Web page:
While Writing Theologically starts with the basics of writing an essay and ends with the effect writing has on the writer as an individual, Thinking Theologically begins with understanding the individual as the thinker. Rejecting any mandated pattern of thinking and pushing beyond a mind-body dualism, the first two chapters—“Thinking Mindfully” (Jennifer M. Shepherd) and “Thinking Bodily” (Lance J. Peeler)—call the readers to self-awareness, which will then allow them to love God and others through the way that they think. The following four chapters address the areas of thinking specific to the disciplines encountered during a seminary education: “Thinking Pastorally,” Jessicah Krey Duckworth; “Thinking Biblically,” Mariam J. Kamell; “Thinking Historically,” Adam Ployd; and, “Thinking Systematically,” Amy Marga. Each of these chapters engage their respective disciplines by imploring their readers to see their acts of thought not just as cerebral acts but as spiritual acts. Then, Maltide Moros in “Thinking Ethically” and Stephanie Buckhanon Crowder in “Thinking Socially” push the boundaries of thought outside the cerebral and into the spiritual by overtly emphasizing that thinking and action must go hand in hand. For Crowder, this action is a public action that takes place in the technological sphere. Claudio Carvalhaes concludes this volume with “Thinking Spiritually,” which connects the thread and takes us back to the first concept in this chapter “thinking bodily.” Carvalhaes reinforces the fact that theological thinking, shaped by our bodies and experiences, is an act of loving God and knowing oneself to be loved. He writes, “My hope is that you will perceive how you love and are loved” (132).
At the outset, it seems strange that Carvalhaes would feel the impulse to reiterate that he hopes the reader will perceive that they are loved. Yet imposter syndrome and fear cloud the minds of many seminarians, both new and old. In these volumes, the contributors address those fears, offering comfort. In doing so, the contributors also counter an ivory tower approach to a theological education. Their diversity, vulnerability, and encouragement to their audience to see their own experience as a resource help to overcome any myth of homogeneity in theological education, addressing imposter syndrome at its very root.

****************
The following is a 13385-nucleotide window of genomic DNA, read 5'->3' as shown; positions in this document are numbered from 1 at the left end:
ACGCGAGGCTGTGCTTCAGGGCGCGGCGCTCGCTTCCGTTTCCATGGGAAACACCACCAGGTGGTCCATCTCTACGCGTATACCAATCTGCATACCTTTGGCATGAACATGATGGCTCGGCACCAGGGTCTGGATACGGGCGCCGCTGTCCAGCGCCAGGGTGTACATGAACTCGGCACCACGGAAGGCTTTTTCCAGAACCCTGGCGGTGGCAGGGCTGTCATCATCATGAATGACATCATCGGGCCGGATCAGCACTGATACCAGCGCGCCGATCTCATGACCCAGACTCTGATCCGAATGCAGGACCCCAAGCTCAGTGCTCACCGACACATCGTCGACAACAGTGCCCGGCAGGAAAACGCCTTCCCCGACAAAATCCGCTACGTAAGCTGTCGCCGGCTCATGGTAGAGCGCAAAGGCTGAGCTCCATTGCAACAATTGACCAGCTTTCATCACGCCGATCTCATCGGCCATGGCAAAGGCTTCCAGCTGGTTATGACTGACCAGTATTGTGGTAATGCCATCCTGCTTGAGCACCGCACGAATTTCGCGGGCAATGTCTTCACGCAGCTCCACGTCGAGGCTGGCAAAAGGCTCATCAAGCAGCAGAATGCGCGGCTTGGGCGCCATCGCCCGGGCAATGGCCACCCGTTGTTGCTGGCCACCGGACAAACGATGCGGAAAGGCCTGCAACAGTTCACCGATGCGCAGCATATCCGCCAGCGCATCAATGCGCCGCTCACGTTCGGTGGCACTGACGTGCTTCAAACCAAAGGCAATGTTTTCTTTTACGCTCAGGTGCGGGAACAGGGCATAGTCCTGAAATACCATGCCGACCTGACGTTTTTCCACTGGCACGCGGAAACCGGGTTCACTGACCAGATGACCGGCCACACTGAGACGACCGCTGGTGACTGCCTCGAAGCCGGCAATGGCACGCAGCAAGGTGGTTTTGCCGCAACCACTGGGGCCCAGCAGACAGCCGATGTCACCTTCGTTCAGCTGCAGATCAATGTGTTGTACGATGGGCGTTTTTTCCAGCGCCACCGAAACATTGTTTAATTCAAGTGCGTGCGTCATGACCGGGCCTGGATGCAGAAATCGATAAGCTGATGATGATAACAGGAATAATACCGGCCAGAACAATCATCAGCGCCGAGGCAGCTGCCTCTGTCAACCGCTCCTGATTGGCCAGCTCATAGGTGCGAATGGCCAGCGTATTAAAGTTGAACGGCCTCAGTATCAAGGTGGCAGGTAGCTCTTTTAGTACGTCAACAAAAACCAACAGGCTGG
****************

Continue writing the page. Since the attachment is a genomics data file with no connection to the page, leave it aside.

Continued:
As such, both volumes are helpful for their intended audience. Thinking Theologically sets up a helpful theoretical foundation, a foundation that may be best introduced by reading a book like this before arriving to seminary. While preparing for seminary, the reiterated message in this volume could serve as a comfort to the readers instead of a point of disengagement. With more practical steps, Writing Theologically might be best used as students are setting their rhythms at seminary and beginning to write papers. Similar to Thinking Theologically, the chapters in Writing Theologically feature some repetition. In both cases, this repetition can be used to reinforce the message: that the skills, practices, and values the contributors describe are important—but even more so, that the reader is loved. As introductory “in-formation” these volumes are an excellent choice. They demonstrate a love and care that will help set a firm foundation and inspire new seminary students.
Melissa A. Martin, MDiv/MACEF Candidate, Princeton Theological Seminary